The Smart Payment Association (SPA) in Germany is warning that the chip shortage is extending to payment cards out into 2022.
As customers have been fighting for allocation of capacity, the Munich-based SPA is warning that banks and other financial institutions have fallen behind.
“This year is marked again by consequences of the COVID-19 pandemic, with a global shortage of silicon chips threatening the supply of smart payment cards,” said the new president, Jacques Doucerain.
“The widely reported bottlenecks in chip supply have become so critical, that payment card manufacturers face increasing difficulties in obtaining chips needed to produce cards,” said the association. “That crisis is showing no sign of ending half-way through 2021 and will spread throughout 2022. The SPA foresees significant disruptions, in payment card production beyond the reasonable control of payment card manufacturers that will affect their ability to meet full demand.
The SPA says it has initiated actions with payment schemes, central banks and governments to obtain higher priority from semiconductor foundries for the production of chips needed for payment cards and to ensure their adequate supply. Payment card chips are typically on much older process technologies than chips for mobile phones, laptops and automotive designs, so the chip shortage looks to be the result of more demand during the pandemic and part of the general capacity issue in the industry, rather than a consequency of the automotive chip shortage.
The association includes some of the largest payment card supplier in the world, such as Thales Digital Identity and Security, which includes Gemalto, as well as Giesecke+Devrient and Idemia, the result of the merger of OT (Oberthur Technologies) and Safran Identity & Security (Morpho).
“Securing an uninterrupted supply chain for payment cards is essential to daily life and commerce. As payment cards are issued upon opening a bank account, renewed regularly after their expiration date or replaced in emergency when a card is lost or compromised, each year more than 3 billion EMV-standard based payment cards need to be produced and delivered to consumers worldwide,” says the association.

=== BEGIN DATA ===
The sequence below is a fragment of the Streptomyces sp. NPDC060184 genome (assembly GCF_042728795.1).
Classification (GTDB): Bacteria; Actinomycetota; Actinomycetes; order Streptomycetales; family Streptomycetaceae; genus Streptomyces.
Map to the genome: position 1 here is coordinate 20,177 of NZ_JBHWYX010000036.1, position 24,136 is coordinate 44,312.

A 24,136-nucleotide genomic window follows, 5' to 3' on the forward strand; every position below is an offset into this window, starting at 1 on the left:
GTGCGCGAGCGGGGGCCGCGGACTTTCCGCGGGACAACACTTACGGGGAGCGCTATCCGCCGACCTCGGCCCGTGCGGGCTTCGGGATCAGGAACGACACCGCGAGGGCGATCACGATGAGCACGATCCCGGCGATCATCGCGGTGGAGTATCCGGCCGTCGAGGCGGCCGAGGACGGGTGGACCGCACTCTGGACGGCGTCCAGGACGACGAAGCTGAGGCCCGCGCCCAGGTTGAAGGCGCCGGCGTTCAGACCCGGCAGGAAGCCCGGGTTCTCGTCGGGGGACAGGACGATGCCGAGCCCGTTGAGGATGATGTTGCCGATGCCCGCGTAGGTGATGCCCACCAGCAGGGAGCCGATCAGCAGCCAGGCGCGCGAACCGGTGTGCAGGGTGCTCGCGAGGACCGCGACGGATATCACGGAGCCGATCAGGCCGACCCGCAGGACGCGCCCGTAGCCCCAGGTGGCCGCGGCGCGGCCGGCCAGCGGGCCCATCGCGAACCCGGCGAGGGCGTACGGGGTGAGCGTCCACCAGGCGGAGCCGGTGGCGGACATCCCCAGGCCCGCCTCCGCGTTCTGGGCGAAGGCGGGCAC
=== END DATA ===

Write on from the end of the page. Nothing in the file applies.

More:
“During the pandemic, the payment card industry demonstrated resilience and served banks in unprecedented circumstances. The industry was recognized as essential in most Covid-lockdowns world-wide and was therefore able to continue delivering cards wherever and whenever needed. This took a major effort on the part of payment card operations teams, supported also by governments, banks and payment schemes.”
The Trusted Connectivity Alliance (TCA) is also flagging potential issues with the supply of SIM cards.
"Looking ahead to the next eighteen months, silicon manufacturers will likely need to manage the challenge of limited foundry capacities. If this is the case, the global silicon industry, including the SIM sector, will continue to be affected throughout the remainder of this year and 2022," it said.
Telecom network providers are used to SIM suppliers operatig on a reactive basis, supporting a timeframe of several weeks from chip manufacture to delivery of a complete SIM product but in the current global climate however, the ability of SIM suppliers to react as quickly may be restricted, so longer-range planning is advised, says the TCA.
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